From Juan Cole: The USG Open Source Center translated an article about the innocent civilians being mistakenly bombarded, which appeared in the Afghan Islamic Press in Pashto on Saturday June 19. It claims not 10 dead but 20, and note that it is getting these figures from officials of the Karzai government. [Lots of detail.]

The WikiLeaks Civilan Massacre Video
WikiLeaks Founder to Release Massacre Video

By Philip Shenon, The Daily Beast Info[June 15, 2010]

---- After several days underground, the founder of the secretive website WikiLeaks has gone public to disclose that he is preparing to release a classified Pentagon video of a U.S. airstrike in Afghanistan last year that left as many as 140 civilians dead, most of them children and teenagers. … Assange acknowledges in the email today that he is in custody of the May 2009 video that shows the airstrike on the Afghan village of Garani, believed to be the most lethal combat strike in Afghanistan—in terms of civilian deaths—since the United States invaded the country in 2001.

See also: (Video) “Obama Admin Escalates Crackdown on Whistleblowers,” Democracy Now [June 17, 2010] [40 minutes] We speak to Daniel Ellsberg, who’s leaking of the Pentagon Papers has made him perhaps the nation’s most famous whistleblower; Birgitta Jónsdóttir, a member of the Icelandic Parliament who has collaborated with Wikileaks and drafted a new Icelandic law protecting investigative journalists; and Glenn Greenwald, political and legal blogger for

Unrest in Pakistan: Moving Beyond U.S. National Interest

By Josh Brollier and Kathy Kelly, CommonDreams [June 19, 2010]

---- "The military is the muscle that protects the ruling elite from the wrath of the people," says Pakistani political analyst Dr. Mubashir Hassan. "Right now, people are out on the street; blocking roads, attacking railway stations, etc. If you read the papers, it seems as though a general uprising has started all over Pakistan." Dr. Hassan says that sporadic outbursts of anger in Pakistan won't coalesce into a people's revolution anytime soon. The demonstrators are too disorganized. But, the sheer volume of daily protests shows that many sectors of Pakistani society have pressing needs and priorities that do not include enlistment as foot soldiers in a proxy force for the United States' War on Terror.

Pakistan, Afghanistan begin talks about dealing with insurgents

By Karin Brulliard and Karen DeYoung, Washington Post [June 19, 2010]

---- Afghanistan and Pakistan are talking about how to make peace with insurgents fighting U.S. troops in Afghanistan, including one faction considered the coalition forces' most lethal foe, according to Pakistani and U.S. officials. The discussions reflect the beginnings of a thaw in relations between Kabul and Islamabad, which are increasingly focused on shaping the aftermath of what they fear could be a more abrupt withdrawal of U.S. troops than is now anticipated. But one element of the effort -- outreach by Pakistan to the militia headed by the young commander Sirajuddin Haqqani -- faces opposition from U.S. officials, who consider the al-Qaeda-linked group too brutal to be tolerated.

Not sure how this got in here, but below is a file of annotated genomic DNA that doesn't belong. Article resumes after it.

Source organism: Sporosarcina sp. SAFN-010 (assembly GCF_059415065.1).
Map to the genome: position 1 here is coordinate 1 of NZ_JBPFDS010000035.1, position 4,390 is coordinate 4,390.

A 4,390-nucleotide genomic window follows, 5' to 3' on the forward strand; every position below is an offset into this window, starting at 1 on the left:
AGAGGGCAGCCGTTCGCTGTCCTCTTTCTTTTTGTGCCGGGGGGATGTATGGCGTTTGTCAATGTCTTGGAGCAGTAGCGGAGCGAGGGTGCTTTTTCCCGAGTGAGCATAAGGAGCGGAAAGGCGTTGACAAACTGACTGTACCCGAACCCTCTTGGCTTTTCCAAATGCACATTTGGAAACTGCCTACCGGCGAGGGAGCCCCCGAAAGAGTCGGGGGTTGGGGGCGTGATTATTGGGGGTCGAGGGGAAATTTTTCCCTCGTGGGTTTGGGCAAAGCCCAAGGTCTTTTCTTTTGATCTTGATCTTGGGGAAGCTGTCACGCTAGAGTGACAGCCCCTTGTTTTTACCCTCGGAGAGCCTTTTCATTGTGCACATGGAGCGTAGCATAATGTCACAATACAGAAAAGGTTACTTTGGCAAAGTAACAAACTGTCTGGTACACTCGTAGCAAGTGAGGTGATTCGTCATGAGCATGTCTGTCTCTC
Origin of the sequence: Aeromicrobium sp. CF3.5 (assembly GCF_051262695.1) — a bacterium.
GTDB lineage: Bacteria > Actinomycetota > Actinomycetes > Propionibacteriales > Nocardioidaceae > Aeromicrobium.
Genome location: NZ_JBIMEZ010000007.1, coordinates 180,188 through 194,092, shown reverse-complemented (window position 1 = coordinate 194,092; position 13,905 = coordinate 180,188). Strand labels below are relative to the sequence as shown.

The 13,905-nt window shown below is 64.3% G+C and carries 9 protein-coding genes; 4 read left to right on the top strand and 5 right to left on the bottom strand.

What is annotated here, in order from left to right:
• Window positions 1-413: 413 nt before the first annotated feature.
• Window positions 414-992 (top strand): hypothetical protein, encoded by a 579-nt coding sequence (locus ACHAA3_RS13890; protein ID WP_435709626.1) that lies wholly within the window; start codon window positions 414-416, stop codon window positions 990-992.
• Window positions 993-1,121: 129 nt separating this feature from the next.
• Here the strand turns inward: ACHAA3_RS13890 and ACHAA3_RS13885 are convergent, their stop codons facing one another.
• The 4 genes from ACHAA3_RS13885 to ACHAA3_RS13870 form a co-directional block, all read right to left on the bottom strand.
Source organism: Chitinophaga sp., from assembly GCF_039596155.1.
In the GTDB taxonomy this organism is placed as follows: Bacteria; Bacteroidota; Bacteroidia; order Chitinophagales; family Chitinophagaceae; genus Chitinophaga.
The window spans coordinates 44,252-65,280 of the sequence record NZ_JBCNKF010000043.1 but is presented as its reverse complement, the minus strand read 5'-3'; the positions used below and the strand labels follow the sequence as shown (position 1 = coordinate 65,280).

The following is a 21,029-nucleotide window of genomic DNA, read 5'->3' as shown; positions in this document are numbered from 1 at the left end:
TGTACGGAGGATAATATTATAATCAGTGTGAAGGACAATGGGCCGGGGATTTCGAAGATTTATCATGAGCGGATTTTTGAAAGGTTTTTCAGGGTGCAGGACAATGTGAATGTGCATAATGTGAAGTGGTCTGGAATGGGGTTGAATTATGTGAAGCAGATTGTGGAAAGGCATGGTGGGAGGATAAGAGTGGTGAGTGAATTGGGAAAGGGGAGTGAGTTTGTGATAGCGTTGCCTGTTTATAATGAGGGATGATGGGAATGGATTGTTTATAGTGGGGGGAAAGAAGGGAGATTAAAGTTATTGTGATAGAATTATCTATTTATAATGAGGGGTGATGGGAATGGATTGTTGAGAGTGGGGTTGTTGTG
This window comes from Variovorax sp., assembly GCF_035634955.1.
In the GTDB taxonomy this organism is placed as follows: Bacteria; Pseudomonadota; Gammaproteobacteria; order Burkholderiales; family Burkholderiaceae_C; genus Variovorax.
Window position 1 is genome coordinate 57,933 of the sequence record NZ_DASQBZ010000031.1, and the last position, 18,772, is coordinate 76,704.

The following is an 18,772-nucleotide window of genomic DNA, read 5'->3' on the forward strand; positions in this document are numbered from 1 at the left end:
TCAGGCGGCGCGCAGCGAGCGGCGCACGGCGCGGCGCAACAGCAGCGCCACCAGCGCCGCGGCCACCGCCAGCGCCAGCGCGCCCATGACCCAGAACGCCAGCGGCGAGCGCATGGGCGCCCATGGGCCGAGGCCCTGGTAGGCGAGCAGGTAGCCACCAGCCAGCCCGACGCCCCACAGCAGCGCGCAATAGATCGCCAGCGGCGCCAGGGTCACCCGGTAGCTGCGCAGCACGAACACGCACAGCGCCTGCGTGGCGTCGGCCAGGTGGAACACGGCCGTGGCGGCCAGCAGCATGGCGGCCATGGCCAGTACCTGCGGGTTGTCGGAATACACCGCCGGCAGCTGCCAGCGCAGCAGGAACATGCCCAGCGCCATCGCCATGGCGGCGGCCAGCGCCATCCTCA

Militant Group Expands Attacks in Afghanistan

By Alisa J. Rubin, New York Times [June 16, 2010]

---- A Pakistani-based militant group identified with attacks on Indian targets has expanded its operations in Afghanistan, inflicting casualties on Afghans and Indians alike, setting up training camps, and adding new volatility to relations between India and Pakistan. The group, Lashkar-e-Taiba, is believed to have planned or executed three major attacks against Indian government employees and private workers in Afghanistan in recent months, according to Afghan and international intelligence officers and diplomats here. It continues to track Indian development workers and others for possible attack, they said. Lashkar was behind the synchronized attacks on several civilian targets in Mumbai, India, in 2008, in which at least 163 people were killed. Its inroads in Afghanistan provide a fresh indication of its growing ambitions to confront India even beyond the disputed territory of Kashmir, for which Pakistan’s military and intelligence services created the group as a proxy force decades ago.

Pakistani militancy spreading from remote border areas to country's heartland

Asif Shahzc, AP News [Jun 16, 2010]

---- At least two dozen militants once supported by the government have split off to lead one of Pakistan's newest and deadliest terrorist groups, working with al-Qaida at remote camps near the Afghan border to carry out attacks in the center of this U.S.-allied country, police say. The emergence of the network known as the Punjabi Taliban risks destabilizing Pakistan's political and military heartland. The group, named for Pakistan's most populous and richest province, is closely allied with the Pakistani Taliban, which the U.S. blames for last month's failed Times Square bombing.